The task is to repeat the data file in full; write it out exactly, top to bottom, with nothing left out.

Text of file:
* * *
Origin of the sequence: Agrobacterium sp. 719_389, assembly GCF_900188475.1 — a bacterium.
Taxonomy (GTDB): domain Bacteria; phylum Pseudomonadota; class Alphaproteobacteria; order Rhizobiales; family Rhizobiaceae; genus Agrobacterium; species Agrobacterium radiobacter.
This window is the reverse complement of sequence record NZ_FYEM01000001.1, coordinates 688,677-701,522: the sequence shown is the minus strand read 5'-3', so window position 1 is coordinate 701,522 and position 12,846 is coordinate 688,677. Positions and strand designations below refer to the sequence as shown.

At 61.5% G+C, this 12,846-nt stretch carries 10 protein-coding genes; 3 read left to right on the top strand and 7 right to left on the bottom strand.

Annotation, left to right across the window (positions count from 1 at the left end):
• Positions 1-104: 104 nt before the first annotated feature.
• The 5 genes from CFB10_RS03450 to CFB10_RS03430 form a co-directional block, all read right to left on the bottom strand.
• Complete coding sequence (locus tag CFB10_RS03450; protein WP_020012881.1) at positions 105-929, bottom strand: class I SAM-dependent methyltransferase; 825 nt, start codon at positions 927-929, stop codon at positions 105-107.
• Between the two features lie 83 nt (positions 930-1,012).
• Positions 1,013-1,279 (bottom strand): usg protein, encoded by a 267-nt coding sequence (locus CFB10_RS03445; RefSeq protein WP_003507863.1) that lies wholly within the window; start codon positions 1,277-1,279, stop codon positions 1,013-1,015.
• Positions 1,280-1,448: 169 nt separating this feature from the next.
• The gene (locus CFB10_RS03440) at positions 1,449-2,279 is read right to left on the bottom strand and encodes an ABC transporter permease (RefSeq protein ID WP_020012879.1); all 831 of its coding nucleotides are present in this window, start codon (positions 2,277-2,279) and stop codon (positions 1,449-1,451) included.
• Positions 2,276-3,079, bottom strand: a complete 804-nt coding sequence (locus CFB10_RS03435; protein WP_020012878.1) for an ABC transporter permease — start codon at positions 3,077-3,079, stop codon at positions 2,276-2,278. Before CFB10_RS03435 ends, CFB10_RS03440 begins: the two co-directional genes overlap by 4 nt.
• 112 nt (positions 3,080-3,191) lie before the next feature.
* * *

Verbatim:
Origin of the sequence: Agrobacterium sp. 719_389, assembly GCF_900188475.1 — a bacterium.
Taxonomy (GTDB): domain Bacteria; phylum Pseudomonadota; class Alphaproteobacteria; order Rhizobiales; family Rhizobiaceae; genus Agrobacterium; species Agrobacterium radiobacter.
This window is the reverse complement of sequence record NZ_FYEM01000001.1, coordinates 688,677-701,522: the sequence shown is the minus strand read 5'-3', so window position 1 is coordinate 701,522 and position 12,846 is coordinate 688,677. Positions and strand designations below refer to the sequence as shown.

At 61.5% G+C, this 12,846-nt stretch carries 10 protein-coding genes; 3 read left to right on the top strand and 7 right to left on the bottom strand.

Annotation, left to right across the window (positions count from 1 at the left end):
• Positions 1-104: 104 nt before the first annotated feature.
• The 5 genes from CFB10_RS03450 to CFB10_RS03430 form a co-directional block, all read right to left on the bottom strand.
• Complete coding sequence (locus tag CFB10_RS03450; protein WP_020012881.1) at positions 105-929, bottom strand: class I SAM-dependent methyltransferase; 825 nt, start codon at positions 927-929, stop codon at positions 105-107.
• Between the two features lie 83 nt (positions 930-1,012).
• Positions 1,013-1,279 (bottom strand): usg protein, encoded by a 267-nt coding sequence (locus CFB10_RS03445; RefSeq protein WP_003507863.1) that lies wholly within the window; start codon positions 1,277-1,279, stop codon positions 1,013-1,015.
• Positions 1,280-1,448: 169 nt separating this feature from the next.
• The gene (locus CFB10_RS03440) at positions 1,449-2,279 is read right to left on the bottom strand and encodes an ABC transporter permease (RefSeq protein ID WP_020012879.1); all 831 of its coding nucleotides are present in this window, start codon (positions 2,277-2,279) and stop codon (positions 1,449-1,451) included.
• Positions 2,276-3,079, bottom strand: a complete 804-nt coding sequence (locus CFB10_RS03435; protein WP_020012878.1) for an ABC transporter permease — start codon at positions 3,077-3,079, stop codon at positions 2,276-2,278. Before CFB10_RS03435 ends, CFB10_RS03440 begins: the two co-directional genes overlap by 4 nt.
• 112 nt (positions 3,080-3,191) lie before the next feature.